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Published by: JPIC | Hardcover |
ISBN 978-4-86658-018-0
140 pages | 210mm (h) x 148mm (w) | March 2018

History

Edo Japan Encounters the World

Conversations Between Donald Keene and Shiba Ryotaro

Donald Keene and Ryotaro Shiba

Translated by Tony Gonzalez

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About the Book

Few figures in recent decades have been more qualified to probe the cultural riches and pitfalls of that long, peaceful stretch of Japanese history known as the Edo (1603 -1867) period than literary scholar Donald Keene and historical novelist Shiba Ryotaro. Keene is an expert on Edo playwright Chikamatsu Monzaemon, while Shiba brought to life the characters who animated the period’s final years, including revolutionary Sakamoto Ryōma (1836 -1867). More importantly, both had an omnivorous interest in Edo culture that extended far beyond their own areas of specialization. Between 1989 and 1990, the two met in Osaka and Kyoto for a series of informal conversations on the period, published here for the first time in English. These exchanges continued a broader discussion of Japan’s cultural roots that began nearly two decades earlier, in a series of conversations published in the companion volume The People and Culture of Japan.

 

Among the factors most profoundly shaping Edo Japan were its closed borders, which both kept out war and nurtured a distinctive culture. As Keene and Shiba note, this period of isolation produced many of the artistic and literary forms that we now view as quintessentially Japanese, from haiku poetry and kabuki theater to ukiyo-e prints. The spirit of Edo revealed in these works is exuberantly playful, and often intended for the highly literate masses. Everyday cultural traditions like kimonos, classic Japanese cuisine, and tatami mats also emerged in this era. Yet even Edo Japan was not truly insular. The tiny Dutch outpost at Dejima, for instance, had an enormous impact on domestic culture; it was, in Shiba’s words, like the pinhole in a homemade camera.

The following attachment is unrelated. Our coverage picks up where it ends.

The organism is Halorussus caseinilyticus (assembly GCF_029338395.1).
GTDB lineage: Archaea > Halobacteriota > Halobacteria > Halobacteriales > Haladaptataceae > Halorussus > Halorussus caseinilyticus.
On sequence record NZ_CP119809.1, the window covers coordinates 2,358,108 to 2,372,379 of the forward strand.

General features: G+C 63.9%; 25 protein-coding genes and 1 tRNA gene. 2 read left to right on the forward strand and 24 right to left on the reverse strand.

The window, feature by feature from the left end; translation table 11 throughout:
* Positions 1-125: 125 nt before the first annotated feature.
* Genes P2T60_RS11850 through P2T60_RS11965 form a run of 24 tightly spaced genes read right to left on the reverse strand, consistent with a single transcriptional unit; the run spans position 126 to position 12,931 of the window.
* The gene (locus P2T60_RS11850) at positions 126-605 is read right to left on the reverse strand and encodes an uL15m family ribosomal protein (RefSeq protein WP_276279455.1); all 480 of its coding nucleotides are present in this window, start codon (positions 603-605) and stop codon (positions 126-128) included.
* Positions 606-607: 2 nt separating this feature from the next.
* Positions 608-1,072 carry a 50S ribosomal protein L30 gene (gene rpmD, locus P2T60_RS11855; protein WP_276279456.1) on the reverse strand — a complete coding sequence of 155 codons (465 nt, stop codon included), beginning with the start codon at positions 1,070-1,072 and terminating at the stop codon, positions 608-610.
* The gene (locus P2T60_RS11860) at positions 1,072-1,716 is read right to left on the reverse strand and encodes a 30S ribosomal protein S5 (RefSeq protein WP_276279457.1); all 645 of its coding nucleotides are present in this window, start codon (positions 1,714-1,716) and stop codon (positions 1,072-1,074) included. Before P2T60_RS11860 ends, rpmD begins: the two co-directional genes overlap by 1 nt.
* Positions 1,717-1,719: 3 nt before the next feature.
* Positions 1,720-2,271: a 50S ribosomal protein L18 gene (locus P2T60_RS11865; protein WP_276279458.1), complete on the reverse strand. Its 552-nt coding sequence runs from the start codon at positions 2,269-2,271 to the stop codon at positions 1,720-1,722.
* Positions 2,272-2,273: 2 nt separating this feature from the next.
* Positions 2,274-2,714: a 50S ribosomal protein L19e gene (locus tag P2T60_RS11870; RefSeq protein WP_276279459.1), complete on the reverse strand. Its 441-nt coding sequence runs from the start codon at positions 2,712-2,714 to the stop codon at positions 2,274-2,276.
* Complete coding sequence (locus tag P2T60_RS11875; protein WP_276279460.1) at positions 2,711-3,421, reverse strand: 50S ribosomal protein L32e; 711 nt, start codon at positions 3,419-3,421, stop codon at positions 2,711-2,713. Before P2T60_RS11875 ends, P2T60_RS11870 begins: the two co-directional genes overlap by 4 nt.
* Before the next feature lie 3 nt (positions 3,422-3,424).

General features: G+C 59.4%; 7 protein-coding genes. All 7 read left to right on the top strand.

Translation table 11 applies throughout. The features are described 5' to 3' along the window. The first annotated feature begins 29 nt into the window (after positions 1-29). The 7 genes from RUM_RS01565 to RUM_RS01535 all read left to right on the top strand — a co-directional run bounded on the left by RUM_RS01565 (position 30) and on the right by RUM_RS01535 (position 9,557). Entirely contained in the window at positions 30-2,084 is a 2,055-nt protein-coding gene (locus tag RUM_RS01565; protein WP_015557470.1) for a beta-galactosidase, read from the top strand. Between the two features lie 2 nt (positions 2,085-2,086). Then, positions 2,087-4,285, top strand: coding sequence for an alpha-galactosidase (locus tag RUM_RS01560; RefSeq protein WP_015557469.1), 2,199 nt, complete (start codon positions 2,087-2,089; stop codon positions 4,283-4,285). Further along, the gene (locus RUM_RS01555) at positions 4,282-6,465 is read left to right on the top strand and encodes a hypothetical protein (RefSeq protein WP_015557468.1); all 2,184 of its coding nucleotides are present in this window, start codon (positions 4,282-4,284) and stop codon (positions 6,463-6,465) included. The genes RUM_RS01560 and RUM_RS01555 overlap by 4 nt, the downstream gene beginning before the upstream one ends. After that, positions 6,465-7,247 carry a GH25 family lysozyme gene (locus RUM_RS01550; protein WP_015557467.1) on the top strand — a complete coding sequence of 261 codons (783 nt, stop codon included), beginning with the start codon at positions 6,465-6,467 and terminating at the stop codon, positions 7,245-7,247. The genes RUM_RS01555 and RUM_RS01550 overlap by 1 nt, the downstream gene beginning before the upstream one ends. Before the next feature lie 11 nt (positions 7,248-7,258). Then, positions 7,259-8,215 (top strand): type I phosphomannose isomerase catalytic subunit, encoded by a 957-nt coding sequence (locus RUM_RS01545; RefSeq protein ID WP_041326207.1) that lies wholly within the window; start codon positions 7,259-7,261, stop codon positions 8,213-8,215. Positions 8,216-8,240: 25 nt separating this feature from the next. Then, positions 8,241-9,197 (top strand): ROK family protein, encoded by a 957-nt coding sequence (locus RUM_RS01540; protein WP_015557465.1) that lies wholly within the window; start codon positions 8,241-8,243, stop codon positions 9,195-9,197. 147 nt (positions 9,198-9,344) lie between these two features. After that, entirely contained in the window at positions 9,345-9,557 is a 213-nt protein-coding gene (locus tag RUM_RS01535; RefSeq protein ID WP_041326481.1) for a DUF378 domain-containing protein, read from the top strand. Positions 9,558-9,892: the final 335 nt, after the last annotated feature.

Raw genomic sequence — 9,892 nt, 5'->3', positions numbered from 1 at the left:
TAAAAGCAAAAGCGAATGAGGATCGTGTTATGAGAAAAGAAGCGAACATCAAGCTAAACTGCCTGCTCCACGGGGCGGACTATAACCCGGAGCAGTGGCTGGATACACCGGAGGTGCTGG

For all their appreciation of this period, however, Shiba and Keene also deliver a clear-eyed critique of its downsides. Isolation meant stagnation in the sciences and industry, and even the abandonment of some technology (the military gave up guns, and ships were ordered to use only a single sail). Keene argues that despite its dazzling beauty, Edo literature and art lack the depth of works from earlier and later years. It is these insights that make the volume not only an excellent introduction to the period, but an incisive commentary that experts and amateur history fans alike will enjoy.

About the Author

Donald Keene was born in New York in 1922, and attended Columbia University before serving as a translator and interpreter in World War II. After returning to Columbia for a Ph.D., he became a professor there in 1955. He has authored over 50 books on Japan’s literature and culture, and in 2008 received Japan’s Medal of Culture.

 

Ryotaro Shiba (1923-1996) was an extremely popular award-winning novelist who also wrote many historical works. Born in Osaka, he graduated from the Osaka Foreign Language School. In 1960, while working as a newspaper reporter, he received the Naoki Prize for his first novel, after which he became a full-time novelist. His numerous historical works such as Saka no ue no kumo [Clouds Above the Hill] have garnered many awards.

Published by: JPIC | Hardcover |
ISBN 978-4-86658-018-0
140 pages | 210mm (h) x 148mm (w) pages | March 2018